Make cannabis oil ‘easier to get’

Chloe FraserSound Telegraph
Baldivis MLA Reece Whitby with Wellard mother Jodie Gardner who is battling stage four cancer and uses medicinal cannabis oil to help reduce her pain.
Camera IconBaldivis MLA Reece Whitby with Wellard mother Jodie Gardner who is battling stage four cancer and uses medicinal cannabis oil to help reduce her pain.

A Wellard mother who is fighting stage four cancer and uses cannabis oil to take the edge off her pain has welcomed changes to medicinal cannabis laws, but says more steps need to be taken to make the drug more affordable and easily accessible for the severely ill.

Her comments come after Health Minister Roger Cook last week announced changes to State laws, allowing GPs to prescribe the drug without a specialist sign off.

Jodie Gardner suffers frequent intolerable pain as a result of her cancer and uses medicinal cannabis oil to take the edge off the sharpness of her pain.

“It also allows me to sleep better and means I can do the dishes and hang the washing out, and spend time with my daughter, which I wouldn’t normally be able to do,” she said.

While medicinal cannabis has made a considerable difference to Ms Gardner's life, she said getting her hands on the oil — which came with a hefty $390 price-tag every two-three weeks — was difficult.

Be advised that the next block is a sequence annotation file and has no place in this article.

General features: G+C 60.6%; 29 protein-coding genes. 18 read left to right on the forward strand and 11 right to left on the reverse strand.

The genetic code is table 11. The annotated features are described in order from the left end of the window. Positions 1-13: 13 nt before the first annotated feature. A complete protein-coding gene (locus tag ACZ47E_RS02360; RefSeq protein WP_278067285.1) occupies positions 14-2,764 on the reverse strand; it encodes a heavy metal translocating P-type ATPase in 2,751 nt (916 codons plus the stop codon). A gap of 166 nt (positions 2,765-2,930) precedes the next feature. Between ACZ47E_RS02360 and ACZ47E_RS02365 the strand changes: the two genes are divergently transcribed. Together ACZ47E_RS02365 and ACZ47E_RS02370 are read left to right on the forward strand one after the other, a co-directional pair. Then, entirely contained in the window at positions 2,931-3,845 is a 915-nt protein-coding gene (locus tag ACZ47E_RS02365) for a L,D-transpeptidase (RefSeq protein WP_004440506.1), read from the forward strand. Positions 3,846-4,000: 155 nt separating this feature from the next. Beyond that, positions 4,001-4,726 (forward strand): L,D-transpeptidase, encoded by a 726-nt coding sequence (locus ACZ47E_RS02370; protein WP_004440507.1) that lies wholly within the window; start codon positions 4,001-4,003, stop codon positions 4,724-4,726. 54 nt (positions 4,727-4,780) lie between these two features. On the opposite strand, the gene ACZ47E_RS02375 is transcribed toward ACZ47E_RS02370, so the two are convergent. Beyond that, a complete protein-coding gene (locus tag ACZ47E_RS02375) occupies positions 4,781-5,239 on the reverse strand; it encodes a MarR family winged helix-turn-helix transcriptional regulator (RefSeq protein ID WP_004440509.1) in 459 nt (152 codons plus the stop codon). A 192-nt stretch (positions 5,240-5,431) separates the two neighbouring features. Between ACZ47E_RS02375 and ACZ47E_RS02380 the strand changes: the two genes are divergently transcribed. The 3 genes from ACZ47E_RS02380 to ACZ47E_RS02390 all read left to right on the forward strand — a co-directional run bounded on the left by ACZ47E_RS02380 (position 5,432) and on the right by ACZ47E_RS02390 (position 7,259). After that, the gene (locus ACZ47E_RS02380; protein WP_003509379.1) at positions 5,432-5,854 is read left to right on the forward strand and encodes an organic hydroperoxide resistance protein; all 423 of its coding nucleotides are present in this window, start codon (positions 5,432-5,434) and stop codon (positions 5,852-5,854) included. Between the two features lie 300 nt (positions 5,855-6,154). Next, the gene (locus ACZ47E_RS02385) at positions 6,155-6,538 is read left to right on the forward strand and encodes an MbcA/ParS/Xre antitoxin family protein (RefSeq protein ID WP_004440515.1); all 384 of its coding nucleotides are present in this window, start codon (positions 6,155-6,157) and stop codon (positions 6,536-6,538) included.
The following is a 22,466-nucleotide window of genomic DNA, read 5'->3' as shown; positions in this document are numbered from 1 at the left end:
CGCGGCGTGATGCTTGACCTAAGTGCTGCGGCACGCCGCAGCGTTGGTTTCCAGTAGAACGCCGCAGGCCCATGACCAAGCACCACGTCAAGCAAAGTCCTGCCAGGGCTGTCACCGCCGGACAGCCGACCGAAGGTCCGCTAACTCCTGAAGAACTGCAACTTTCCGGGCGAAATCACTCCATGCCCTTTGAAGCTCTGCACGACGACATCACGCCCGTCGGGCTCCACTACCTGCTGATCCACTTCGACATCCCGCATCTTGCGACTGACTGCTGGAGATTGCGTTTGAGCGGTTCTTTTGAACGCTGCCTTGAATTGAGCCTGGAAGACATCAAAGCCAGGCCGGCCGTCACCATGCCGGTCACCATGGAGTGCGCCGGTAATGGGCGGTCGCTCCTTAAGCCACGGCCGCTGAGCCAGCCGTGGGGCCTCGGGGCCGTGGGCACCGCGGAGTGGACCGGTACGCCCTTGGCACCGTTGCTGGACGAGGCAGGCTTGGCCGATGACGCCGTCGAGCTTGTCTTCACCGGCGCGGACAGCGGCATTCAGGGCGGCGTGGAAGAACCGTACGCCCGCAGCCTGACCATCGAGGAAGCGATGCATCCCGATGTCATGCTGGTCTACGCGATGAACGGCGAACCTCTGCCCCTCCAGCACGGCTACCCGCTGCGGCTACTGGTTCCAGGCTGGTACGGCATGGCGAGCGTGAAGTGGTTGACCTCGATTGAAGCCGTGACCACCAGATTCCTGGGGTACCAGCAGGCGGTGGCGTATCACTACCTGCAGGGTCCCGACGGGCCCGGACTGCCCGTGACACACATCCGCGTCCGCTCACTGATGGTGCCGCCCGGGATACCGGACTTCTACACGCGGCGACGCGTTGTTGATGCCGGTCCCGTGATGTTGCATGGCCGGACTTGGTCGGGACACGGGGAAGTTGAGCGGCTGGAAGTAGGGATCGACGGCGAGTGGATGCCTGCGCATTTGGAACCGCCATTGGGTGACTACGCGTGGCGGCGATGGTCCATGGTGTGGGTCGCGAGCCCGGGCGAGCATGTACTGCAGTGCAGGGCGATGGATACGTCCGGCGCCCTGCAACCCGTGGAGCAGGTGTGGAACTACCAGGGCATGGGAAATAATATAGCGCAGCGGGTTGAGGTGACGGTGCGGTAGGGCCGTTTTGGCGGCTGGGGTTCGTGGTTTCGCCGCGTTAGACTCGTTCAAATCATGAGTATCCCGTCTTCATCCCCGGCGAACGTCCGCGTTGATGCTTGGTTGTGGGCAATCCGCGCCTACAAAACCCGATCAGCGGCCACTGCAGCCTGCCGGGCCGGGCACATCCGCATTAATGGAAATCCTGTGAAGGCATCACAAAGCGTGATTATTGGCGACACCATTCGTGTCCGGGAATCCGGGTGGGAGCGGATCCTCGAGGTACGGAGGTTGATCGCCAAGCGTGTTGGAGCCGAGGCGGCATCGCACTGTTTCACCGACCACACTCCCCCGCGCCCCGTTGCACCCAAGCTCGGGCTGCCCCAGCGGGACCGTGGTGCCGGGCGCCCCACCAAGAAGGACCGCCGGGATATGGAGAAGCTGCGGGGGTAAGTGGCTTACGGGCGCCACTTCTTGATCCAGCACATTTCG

“It was between $400-600 to just get through the process of the Government approval in the first place,” she said.

Discouraged by the high cost and wait times associated with gaining the specialist approval required under the old system, Ms Gardner said she was forced interstate.

“I was referred to a Queensland-based clinic and approved there, but WA pharmacists can’t fill Queensland scripts,” she said. “So my bottle of oil (which is produced in WA) had to ordered from the Queensland clinic, dispensed from a pharmacy in New South Wales because it was cheaper postage from there, and then sent back to WA.”

She said removing specialist approval was a “great step in the right direction”, but other steps were needed to reduce the complexities and make it more affordable.

“Anyone who is suffering can be helped with medicinal cannabis ... they need access and it needs to be easy,” she said.

Baldivis MLA Reece Whitby also welcomed the changes saying: “If medicinal cannabis brings relief to people like Jodie, why on earth would we keep barriers in their way?”

"This change will benefit patients suffering from cancer and other conditions as well as patients in palliative care."

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